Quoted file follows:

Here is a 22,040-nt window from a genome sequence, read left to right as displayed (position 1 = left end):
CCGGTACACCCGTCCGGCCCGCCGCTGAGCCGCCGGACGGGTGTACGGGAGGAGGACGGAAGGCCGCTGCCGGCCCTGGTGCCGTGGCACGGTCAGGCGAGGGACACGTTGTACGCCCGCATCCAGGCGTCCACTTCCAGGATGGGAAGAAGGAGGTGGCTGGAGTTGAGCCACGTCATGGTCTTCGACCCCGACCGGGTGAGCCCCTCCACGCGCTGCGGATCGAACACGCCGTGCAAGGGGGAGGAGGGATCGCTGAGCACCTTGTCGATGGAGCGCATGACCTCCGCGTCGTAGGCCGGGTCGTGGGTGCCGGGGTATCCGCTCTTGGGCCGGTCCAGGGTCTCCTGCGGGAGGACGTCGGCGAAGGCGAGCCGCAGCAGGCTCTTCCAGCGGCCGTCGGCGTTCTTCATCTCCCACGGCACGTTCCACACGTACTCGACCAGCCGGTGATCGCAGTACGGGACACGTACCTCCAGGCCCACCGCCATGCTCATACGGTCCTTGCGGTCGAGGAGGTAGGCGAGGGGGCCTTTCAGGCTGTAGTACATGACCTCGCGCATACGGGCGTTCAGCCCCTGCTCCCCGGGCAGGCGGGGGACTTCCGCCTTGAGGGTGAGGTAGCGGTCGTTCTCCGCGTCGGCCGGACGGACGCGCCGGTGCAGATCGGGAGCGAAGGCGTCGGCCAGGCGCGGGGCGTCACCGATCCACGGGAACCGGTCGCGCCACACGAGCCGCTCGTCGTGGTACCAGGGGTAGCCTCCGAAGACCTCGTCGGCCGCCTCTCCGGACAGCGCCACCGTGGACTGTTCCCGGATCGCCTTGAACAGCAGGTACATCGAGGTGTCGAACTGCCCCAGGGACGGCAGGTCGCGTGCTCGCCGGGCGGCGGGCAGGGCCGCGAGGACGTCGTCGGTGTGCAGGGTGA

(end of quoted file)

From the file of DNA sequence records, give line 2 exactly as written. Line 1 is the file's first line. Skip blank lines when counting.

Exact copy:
CCGGTACACCCGTCCGGCCCGCCGCTGAGCCGCCGGACGGGTGTACGGGAGGAGGACGGAAGGCCGCTGCCGGCCCTGGTGCCGTGGCACGGTCAGGCGAGGGACACGTTGTACGCCCGCATCCAGGCGTCCACTTCCAGGATGGGAAGAAGGAGGTGGCTGGAGTTGAGCCACGTCATGGTCTTCGACCCCGACCGGGTGAGCCCCTCCACGCGCTGCGGATCGAACACGCCGTGCAAGGGGGAGGAGGGATCGCTGAGCACCTTGTCGATGGAGCGCATGACCTCCGCGTCGTAGGCCGGGTCGTGGGTGCCGGGGTATCCGCTCTTGGGCCGGTCCAGGGTCTCCTGCGGGAGGACGTCGGCGAAGGCGAGCCGCAGCAGGCTCTTCCAGCGGCCGTCGGCGTTCTTCATCTCCCACGGCACGTTCCACACGTACTCGACCAGCCGGTGATCGCAGTACGGGACACGTACCTCCAGGCCCACCGCCATGCTCATACGGTCCTTGCGGTCGAGGAGGTAGGCGAGGGGGCCTTTCAGGCTGTAGTACATGACCTCGCGCATACGGGCGTTCAGCCCCTGCTCCCCGGGCAGGCGGGGGACTTCCGCCTTGAGGGTGAGGTAGCGGTCGTTCTCCGCGTCGGCCGGACGGACGCGCCGGTGCAGATCGGGAGCGAAGGCGTCGGCCAGGCGCGGGGCGTCACCGATCCACGGGAACCGGTCGCGCCACACGAGCCGCTCGTCGTGGTACCAGGGGTAGCCTCCGAAGACCTCGTCGGCCGCCTCTCCGGACAGCGCCACCGTGGACTGTTCCCGGATCGCCTTGAACAGCAGGTACATCGAGGTGTCGAACTGCCCCAGGGACGGCAGGTCGCGTGCTCGCCGGGCGGCGGGCAGGGCCGCGAGGACGTCGTCGGTGTGCAGGGTGA